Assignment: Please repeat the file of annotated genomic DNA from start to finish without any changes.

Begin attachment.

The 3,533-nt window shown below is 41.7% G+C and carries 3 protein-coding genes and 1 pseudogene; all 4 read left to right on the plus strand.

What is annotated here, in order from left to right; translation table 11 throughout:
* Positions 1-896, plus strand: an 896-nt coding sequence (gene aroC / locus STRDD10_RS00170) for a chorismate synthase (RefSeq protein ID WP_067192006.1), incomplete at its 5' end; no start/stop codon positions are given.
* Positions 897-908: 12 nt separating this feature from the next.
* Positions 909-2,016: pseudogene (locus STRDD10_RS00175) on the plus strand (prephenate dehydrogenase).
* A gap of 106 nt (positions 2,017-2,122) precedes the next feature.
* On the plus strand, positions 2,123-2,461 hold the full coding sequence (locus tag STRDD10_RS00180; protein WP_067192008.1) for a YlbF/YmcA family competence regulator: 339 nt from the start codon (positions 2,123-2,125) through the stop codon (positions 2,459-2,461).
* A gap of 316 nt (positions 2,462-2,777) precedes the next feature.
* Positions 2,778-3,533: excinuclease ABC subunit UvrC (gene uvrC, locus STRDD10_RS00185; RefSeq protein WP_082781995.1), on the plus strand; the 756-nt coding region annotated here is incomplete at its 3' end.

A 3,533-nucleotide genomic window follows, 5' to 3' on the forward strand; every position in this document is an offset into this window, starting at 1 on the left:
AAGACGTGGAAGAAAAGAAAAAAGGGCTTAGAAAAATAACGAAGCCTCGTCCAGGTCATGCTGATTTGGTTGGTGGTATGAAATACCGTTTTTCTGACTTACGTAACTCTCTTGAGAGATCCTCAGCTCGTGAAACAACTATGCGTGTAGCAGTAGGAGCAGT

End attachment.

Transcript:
The 3,533-nt window shown below is 41.7% G+C and carries 3 protein-coding genes and 1 pseudogene; all 4 read left to right on the plus strand.

What is annotated here, in order from left to right; translation table 11 throughout:
* Positions 1-896, plus strand: an 896-nt coding sequence (gene aroC / locus STRDD10_RS00170) for a chorismate synthase (RefSeq protein ID WP_067192006.1), incomplete at its 5' end; no start/stop codon positions are given.
* Positions 897-908: 12 nt separating this feature from the next.
* Positions 909-2,016: pseudogene (locus STRDD10_RS00175) on the plus strand (prephenate dehydrogenase).
* A gap of 106 nt (positions 2,017-2,122) precedes the next feature.
* On the plus strand, positions 2,123-2,461 hold the full coding sequence (locus tag STRDD10_RS00180; protein WP_067192008.1) for a YlbF/YmcA family competence regulator: 339 nt from the start codon (positions 2,123-2,125) through the stop codon (positions 2,459-2,461).
* A gap of 316 nt (positions 2,462-2,777) precedes the next feature.
* Positions 2,778-3,533: excinuclease ABC subunit UvrC (gene uvrC, locus STRDD10_RS00185; RefSeq protein WP_082781995.1), on the plus strand; the 756-nt coding region annotated here is incomplete at its 3' end.

A 3,533-nucleotide genomic window follows, 5' to 3' on the forward strand; every position in this document is an offset into this window, starting at 1 on the left:
AAGACGTGGAAGAAAAGAAAAAAGGGCTTAGAAAAATAACGAAGCCTCGTCCAGGTCATGCTGATTTGGTTGGTGGTATGAAATACCGTTTTTCTGACTTACGTAACTCTCTTGAGAGATCCTCAGCTCGTGAAACAACTATGCGTGTAGCAGTAGGAGCAGT